Evidentially, the answer was yes. It was a simple feature that somehow managed to appeal to adults and children alike through its animation style, score, songs, setting, and story. The plot is as follows: The vain and wicked Queen Grimhilde asks her Magic Mirror on a daily basis who the fairest one of all is. Usually, the answer is the Queen herself but one day the answer is her stepdaughter Snow White. Due to the Queen’s jealousy, the young princess Snow White is forced to act as a scullery maid and dress in rags. Wishing for her true love, she catches the attention of Prince Florian and later the Evil Queen who orders a bounty for the death of her stepdaughter. She is urged to run away into the woods where she comes across a cottage that she later finds out belongs to seven magic Dwarves. They let her stay, and for the first time, Snow White feels like she is part of a family. When Grimhilde finds out she is still alive, she makes it her duty to find and kill her herself, setting in motion a chain of events that involves a poison apple and the chance for Snow White to find her love’s first kiss.

It premiered in December 1937 at the Carthay Circle Theatre in Los Angeles. When it ended, Walt Disney earned massive applause from the audience, proving the naysayers wrong. In January 1938, it opened in New York and Miami before being placed into general release on February 4. When it finished its initial theatrical run, it earned over $7.8 million at the box office worldwide, making it the top grossing film ever at the time. At the 1939 Academy Awards, Snow White and The Seven Dwarfs won Walt Disney an honorary Academy Award as presented by Shirley Temple, featuring a full-size Oscar statuette and seven miniature ones. It received universal acclaim at the time, with particular praise for the animation of the human characters and the performances of Adriana Caselotti as Snow White and Lucille La Verne as the Evil Queen Grimhilde. It was not the first color sound cartoon nor the first animated feature film but it was the first full-length cel-animated feature and certainly the first animate film to be successful. With the success of Snow White, Walt Disney soon looked to find other fairy tales to adapt into animated films.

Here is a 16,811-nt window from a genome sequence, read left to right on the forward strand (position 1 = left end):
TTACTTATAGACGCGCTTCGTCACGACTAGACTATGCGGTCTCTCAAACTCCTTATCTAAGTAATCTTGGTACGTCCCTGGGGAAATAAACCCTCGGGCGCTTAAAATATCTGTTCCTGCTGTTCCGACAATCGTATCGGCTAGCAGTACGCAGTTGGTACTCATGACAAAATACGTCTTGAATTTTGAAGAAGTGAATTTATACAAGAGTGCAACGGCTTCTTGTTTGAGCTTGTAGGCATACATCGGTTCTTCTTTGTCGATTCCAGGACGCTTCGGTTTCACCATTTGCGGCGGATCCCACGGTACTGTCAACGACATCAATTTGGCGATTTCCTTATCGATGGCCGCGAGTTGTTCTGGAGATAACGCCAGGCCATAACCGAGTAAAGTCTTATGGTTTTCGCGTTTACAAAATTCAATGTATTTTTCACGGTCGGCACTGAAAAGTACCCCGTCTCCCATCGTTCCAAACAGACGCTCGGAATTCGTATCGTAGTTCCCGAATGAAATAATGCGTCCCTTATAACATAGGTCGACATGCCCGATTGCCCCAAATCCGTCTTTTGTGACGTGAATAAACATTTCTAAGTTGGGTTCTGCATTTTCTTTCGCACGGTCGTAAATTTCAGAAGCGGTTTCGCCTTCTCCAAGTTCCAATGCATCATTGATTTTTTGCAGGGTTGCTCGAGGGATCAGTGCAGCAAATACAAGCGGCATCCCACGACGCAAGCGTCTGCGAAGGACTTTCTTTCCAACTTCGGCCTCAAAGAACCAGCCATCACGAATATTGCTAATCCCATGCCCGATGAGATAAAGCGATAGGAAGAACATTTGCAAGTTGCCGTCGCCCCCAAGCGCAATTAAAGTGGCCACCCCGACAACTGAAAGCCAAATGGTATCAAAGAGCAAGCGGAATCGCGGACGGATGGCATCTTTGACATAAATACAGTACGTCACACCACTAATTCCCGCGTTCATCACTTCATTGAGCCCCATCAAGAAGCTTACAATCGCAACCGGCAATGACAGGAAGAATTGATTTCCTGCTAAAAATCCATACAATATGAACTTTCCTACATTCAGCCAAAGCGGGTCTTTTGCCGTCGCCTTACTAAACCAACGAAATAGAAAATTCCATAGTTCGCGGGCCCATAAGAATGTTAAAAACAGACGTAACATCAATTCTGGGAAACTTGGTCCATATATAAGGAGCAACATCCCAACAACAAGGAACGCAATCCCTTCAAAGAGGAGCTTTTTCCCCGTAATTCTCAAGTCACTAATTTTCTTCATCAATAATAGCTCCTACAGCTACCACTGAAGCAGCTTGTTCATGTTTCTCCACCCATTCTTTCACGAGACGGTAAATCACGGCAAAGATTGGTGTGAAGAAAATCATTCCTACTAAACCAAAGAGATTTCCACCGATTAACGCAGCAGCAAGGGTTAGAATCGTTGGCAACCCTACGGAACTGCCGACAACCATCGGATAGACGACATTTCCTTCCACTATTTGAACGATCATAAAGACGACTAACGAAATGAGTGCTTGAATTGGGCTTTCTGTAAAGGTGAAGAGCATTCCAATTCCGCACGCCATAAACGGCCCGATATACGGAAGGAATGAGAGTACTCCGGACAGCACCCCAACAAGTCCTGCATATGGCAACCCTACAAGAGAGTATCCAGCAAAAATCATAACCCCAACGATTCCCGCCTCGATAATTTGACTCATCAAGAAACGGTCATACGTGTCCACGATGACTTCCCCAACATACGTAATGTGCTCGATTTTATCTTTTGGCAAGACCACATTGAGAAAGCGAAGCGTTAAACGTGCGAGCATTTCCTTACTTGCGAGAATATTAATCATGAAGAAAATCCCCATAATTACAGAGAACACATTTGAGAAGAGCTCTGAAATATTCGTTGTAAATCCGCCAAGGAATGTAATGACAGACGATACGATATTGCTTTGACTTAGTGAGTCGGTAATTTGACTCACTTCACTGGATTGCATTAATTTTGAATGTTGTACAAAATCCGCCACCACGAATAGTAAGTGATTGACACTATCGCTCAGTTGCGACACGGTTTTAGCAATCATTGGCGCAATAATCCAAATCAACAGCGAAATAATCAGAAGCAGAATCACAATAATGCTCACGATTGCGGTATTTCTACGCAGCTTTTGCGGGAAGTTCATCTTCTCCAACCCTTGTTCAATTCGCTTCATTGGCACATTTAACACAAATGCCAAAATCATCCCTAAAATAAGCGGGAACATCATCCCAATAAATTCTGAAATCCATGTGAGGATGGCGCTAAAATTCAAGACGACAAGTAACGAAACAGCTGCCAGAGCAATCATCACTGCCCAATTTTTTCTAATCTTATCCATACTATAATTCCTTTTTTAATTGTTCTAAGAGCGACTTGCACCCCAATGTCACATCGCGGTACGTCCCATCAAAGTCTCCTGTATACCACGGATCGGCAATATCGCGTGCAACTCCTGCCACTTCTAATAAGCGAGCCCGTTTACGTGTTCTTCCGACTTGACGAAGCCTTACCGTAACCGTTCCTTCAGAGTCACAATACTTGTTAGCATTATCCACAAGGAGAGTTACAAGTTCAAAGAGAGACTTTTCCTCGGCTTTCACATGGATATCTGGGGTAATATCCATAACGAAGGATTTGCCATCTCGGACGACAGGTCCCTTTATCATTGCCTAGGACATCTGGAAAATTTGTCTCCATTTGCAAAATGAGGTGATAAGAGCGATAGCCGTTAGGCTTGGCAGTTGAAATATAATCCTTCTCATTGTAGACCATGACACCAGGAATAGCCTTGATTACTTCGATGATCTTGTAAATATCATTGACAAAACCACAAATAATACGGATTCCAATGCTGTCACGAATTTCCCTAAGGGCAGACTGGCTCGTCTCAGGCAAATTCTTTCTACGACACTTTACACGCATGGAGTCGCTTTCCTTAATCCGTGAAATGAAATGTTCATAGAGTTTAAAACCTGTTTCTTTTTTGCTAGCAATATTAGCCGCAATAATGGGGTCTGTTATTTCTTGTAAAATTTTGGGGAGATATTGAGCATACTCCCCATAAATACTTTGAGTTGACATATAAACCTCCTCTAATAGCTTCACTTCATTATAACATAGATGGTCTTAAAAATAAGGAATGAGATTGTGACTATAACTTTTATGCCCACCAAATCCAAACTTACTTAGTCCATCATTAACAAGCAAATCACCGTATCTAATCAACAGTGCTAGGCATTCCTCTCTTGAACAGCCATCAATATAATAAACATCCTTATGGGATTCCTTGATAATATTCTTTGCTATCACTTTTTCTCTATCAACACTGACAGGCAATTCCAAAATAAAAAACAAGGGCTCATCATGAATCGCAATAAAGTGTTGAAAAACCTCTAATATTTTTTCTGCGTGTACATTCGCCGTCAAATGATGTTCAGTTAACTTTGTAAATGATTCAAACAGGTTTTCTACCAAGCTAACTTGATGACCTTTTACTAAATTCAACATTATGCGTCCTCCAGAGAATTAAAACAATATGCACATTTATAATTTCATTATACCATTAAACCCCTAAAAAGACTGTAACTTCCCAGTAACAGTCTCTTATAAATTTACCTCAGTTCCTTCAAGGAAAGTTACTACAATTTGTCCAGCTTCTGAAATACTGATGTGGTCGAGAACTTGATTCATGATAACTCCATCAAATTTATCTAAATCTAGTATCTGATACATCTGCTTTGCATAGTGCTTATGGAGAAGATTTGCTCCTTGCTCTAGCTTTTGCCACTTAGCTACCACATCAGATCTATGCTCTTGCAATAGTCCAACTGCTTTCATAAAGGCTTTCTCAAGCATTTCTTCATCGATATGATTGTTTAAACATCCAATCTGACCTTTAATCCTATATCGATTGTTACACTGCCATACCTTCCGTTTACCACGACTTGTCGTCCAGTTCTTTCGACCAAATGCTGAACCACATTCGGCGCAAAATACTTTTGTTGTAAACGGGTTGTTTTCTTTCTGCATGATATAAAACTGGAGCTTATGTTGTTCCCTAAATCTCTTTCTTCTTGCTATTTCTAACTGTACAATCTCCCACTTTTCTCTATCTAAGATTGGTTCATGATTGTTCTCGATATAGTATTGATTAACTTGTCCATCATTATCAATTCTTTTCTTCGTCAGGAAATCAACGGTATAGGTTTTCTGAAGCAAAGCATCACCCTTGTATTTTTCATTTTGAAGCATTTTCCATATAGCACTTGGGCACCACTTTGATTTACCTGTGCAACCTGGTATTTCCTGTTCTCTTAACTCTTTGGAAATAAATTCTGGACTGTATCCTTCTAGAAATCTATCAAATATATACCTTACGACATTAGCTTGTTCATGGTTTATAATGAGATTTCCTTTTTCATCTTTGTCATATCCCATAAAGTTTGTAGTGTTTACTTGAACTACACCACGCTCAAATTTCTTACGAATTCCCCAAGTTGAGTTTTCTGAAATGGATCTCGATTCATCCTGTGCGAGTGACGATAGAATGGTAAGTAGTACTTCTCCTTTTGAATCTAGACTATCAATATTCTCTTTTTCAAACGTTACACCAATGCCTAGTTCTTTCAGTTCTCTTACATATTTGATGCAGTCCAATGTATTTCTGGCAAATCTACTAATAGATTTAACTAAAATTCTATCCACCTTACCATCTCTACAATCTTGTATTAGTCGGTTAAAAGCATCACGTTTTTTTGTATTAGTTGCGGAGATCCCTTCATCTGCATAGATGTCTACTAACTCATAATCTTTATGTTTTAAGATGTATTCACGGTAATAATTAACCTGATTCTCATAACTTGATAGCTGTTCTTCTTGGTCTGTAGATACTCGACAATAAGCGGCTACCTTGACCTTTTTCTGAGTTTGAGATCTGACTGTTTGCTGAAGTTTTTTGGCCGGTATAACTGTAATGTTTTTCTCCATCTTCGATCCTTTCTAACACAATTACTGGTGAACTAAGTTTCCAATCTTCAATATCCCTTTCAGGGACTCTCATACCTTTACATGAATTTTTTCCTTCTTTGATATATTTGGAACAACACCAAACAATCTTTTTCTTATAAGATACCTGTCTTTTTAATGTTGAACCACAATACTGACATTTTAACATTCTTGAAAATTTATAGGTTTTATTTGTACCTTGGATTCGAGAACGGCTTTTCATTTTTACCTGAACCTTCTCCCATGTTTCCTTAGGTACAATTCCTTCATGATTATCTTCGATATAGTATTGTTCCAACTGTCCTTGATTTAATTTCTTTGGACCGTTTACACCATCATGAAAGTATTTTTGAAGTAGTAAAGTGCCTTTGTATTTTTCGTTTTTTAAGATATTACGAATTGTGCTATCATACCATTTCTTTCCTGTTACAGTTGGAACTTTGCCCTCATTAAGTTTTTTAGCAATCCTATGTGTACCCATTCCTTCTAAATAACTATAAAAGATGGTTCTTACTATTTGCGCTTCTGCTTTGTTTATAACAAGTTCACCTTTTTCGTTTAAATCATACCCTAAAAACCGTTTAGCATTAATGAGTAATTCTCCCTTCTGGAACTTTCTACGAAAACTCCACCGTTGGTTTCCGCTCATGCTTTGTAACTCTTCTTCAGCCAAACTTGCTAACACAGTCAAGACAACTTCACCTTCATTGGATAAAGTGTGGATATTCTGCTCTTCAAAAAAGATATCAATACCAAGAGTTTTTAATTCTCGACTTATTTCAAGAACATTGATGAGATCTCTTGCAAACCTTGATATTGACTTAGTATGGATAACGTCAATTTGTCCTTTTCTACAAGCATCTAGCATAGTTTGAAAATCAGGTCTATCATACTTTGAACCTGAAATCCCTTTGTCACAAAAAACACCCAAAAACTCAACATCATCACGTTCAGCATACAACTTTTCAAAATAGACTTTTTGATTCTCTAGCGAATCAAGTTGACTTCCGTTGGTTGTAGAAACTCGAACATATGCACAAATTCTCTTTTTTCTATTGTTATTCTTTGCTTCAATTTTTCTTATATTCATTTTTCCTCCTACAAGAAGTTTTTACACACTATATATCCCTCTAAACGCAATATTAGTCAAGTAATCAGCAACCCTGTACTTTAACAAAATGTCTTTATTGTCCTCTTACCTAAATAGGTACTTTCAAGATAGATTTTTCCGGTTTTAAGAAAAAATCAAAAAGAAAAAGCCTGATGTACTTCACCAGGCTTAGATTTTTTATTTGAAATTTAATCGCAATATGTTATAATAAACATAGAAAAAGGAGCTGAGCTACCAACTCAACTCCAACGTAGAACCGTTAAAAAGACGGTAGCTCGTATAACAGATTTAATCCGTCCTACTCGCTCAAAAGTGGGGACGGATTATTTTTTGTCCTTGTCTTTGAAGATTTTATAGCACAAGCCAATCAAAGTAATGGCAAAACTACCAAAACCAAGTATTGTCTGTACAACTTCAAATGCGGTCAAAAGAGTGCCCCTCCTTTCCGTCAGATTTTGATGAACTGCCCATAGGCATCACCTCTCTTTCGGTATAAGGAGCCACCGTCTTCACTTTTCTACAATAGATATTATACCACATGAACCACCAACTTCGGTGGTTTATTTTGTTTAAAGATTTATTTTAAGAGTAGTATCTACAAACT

A/N: All the other films in the Disney and Pixar Animated Canon are randomized but I felt like I couldn't randomize Snow White out of being the first Disney film because I cannot imagine almost any other film having the same impact Snow White did. But starting from the next entry onward, all the titles are randomized. As far as the film TTL goes, it's mostly the same except that the dancing in the clouds sequence is kept in, all three assassination methods from the original story are considered before the Queen selects the apple, and the Prince has a somewhat more active role towards the end. Look for the next update soon.
Cinderella (1940)
Cinderella (1940):


Even before the premiere of Snow White and The Seven Dwarfs on December 21, 1937, Walt Disney was looking for other fairy tales to adapt. This next story was brought to Walt Disney’s attention in September 1937. Cinderella, a tale dating back to Ancient Greece, was something Walt Disney had in his head since 1922 when he produced a Laugh-O-Gram cartoon based on it and was interested in making another version as a Silly Symphony in December 1933. During the production of Snow White, though, Disney realized the story, which he based on Charles Perrault’s version, was too complex to be an animated short and prioritized its creation as a feature-length cartoon. Originally intended to be the third Disney animated film, Cinderella moved up in the pecking order by December so that it would be the second after Snow White. The treatment of this film was based on a 14-page outline by Al Perkins, and a second script written by Dana Cofy and Bianca Majolie. Production began in January 1938 with a preliminary budget of $1 million and increased to $1.7 million by the end. Nevertheless, the production team and directors were stratified with the final result.